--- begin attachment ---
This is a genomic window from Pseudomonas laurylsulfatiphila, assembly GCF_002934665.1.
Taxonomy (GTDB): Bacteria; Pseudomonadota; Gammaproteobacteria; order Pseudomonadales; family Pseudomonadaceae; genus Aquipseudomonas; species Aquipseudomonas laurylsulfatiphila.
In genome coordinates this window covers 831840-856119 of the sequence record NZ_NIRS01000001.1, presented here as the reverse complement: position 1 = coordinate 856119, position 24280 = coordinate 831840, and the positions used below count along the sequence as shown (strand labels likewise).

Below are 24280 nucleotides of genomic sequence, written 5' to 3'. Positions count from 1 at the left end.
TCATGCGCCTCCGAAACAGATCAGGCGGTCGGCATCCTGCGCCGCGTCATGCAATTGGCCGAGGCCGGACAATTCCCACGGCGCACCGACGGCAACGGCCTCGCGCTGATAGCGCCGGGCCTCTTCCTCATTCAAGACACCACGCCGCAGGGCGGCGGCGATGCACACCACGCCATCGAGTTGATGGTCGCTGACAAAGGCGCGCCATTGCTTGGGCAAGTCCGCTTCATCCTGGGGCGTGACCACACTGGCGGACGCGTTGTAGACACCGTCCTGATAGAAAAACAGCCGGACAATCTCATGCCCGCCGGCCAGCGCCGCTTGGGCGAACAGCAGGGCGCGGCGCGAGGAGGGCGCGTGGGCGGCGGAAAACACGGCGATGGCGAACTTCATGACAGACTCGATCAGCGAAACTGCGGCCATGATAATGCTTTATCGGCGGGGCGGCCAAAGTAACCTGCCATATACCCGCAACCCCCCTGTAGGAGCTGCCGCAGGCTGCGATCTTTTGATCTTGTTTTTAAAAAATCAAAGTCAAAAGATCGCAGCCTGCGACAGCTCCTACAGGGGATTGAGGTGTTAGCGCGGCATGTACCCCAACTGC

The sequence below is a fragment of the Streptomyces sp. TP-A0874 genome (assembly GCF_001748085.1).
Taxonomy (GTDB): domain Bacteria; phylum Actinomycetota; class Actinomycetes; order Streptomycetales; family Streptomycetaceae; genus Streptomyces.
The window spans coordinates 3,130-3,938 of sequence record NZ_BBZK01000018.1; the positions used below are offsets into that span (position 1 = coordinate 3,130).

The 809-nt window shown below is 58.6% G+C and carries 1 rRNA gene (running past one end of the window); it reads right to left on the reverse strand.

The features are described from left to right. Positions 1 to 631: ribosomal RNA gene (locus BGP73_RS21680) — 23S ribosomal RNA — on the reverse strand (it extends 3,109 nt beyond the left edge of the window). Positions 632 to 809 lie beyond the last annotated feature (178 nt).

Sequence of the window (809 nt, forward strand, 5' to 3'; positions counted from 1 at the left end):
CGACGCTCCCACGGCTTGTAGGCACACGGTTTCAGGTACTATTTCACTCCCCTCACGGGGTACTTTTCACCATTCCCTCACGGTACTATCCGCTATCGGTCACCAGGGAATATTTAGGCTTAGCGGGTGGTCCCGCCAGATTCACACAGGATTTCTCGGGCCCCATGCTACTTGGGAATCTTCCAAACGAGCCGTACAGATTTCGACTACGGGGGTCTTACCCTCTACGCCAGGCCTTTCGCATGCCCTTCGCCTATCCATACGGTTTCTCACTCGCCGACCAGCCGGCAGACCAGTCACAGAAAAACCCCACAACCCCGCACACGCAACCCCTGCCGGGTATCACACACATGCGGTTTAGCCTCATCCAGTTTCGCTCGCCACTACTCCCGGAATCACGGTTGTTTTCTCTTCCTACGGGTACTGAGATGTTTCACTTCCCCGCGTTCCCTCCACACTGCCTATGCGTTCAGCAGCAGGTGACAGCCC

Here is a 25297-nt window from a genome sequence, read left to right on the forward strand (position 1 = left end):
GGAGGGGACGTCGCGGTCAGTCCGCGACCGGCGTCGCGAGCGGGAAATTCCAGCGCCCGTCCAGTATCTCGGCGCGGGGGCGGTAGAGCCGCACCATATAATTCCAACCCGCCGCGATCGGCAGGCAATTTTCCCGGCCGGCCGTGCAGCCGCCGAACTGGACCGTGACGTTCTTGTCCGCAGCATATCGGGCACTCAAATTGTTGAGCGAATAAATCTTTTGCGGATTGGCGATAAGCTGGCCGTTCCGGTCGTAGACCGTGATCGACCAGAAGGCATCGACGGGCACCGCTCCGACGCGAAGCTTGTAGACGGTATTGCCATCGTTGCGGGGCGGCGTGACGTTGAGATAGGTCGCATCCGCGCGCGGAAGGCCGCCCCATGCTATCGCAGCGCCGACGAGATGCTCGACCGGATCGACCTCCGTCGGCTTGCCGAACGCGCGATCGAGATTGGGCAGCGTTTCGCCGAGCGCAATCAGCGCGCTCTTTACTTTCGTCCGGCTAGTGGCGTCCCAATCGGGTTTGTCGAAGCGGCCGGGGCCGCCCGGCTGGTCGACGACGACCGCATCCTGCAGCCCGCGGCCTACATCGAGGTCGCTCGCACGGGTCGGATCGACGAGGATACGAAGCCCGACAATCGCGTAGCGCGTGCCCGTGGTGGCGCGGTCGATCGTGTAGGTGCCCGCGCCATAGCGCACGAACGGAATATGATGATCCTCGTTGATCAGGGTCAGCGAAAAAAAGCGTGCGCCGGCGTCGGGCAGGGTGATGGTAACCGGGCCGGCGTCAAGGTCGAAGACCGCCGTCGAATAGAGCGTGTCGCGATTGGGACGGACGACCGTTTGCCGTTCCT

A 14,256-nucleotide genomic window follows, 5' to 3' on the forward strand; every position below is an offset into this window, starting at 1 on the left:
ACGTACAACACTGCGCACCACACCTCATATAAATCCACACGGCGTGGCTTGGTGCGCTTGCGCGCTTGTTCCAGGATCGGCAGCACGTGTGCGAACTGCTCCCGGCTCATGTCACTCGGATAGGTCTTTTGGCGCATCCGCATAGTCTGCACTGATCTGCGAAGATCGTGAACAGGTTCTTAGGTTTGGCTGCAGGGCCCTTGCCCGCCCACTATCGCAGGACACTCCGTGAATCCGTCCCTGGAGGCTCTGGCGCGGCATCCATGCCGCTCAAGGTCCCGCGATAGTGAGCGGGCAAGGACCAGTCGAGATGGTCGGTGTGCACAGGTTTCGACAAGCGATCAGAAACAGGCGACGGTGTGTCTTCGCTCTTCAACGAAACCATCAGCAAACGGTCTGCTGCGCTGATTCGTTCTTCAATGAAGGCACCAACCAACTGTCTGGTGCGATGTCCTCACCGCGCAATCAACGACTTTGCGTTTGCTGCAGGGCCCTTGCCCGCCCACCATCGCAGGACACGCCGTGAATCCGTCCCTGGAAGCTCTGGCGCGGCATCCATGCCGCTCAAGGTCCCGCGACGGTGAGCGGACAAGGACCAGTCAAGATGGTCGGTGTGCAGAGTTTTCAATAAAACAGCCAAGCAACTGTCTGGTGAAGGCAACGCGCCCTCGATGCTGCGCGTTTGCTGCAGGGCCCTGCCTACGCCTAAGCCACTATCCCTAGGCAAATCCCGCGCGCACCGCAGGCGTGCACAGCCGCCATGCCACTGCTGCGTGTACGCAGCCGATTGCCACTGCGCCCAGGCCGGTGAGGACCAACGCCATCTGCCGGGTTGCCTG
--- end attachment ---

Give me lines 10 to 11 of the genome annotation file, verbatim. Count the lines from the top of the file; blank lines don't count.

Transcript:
The features are described from left to right. Positions 1 to 631: ribosomal RNA gene (locus BGP73_RS21680) — 23S ribosomal RNA — on the reverse strand (it extends 3,109 nt beyond the left edge of the window). Positions 632 to 809 lie beyond the last annotated feature (178 nt).

Sequence of the window (809 nt, forward strand, 5' to 3'; positions counted from 1 at the left end):